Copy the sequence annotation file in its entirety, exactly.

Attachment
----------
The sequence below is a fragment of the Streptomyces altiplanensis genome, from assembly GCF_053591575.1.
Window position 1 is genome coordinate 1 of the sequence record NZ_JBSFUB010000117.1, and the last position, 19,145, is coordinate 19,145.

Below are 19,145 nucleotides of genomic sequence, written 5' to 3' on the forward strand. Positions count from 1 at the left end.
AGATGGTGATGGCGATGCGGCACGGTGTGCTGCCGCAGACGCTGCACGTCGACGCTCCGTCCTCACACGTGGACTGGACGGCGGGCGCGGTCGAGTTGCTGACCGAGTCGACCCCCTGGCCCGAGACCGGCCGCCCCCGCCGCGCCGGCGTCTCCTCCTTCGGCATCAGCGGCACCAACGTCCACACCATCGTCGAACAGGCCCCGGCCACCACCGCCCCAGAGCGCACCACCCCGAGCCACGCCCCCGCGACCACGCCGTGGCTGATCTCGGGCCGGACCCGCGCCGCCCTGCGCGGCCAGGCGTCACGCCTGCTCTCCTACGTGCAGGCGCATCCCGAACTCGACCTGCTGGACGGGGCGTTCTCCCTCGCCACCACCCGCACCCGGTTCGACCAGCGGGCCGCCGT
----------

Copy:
The sequence below is a fragment of the Streptomyces altiplanensis genome, from assembly GCF_053591575.1.
Window position 1 is genome coordinate 1 of the sequence record NZ_JBSFUB010000117.1, and the last position, 19,145, is coordinate 19,145.

Below are 19,145 nucleotides of genomic sequence, written 5' to 3' on the forward strand. Positions count from 1 at the left end.
AGATGGTGATGGCGATGCGGCACGGTGTGCTGCCGCAGACGCTGCACGTCGACGCTCCGTCCTCACACGTGGACTGGACGGCGGGCGCGGTCGAGTTGCTGACCGAGTCGACCCCCTGGCCCGAGACCGGCCGCCCCCGCCGCGCCGGCGTCTCCTCCTTCGGCATCAGCGGCACCAACGTCCACACCATCGTCGAACAGGCCCCGGCCACCACCGCCCCAGAGCGCACCACCCCGAGCCACGCCCCCGCGACCACGCCGTGGCTGATCTCGGGCCGGACCCGCGCCGCCCTGCGCGGCCAGGCGTCACGCCTGCTCTCCTACGTGCAGGCGCATCCCGAACTCGACCTGCTGGACGGGGCGTTCTCCCTCGCCACCACCCGCACCCGGTTCGACCAGCGGGCCGCCGT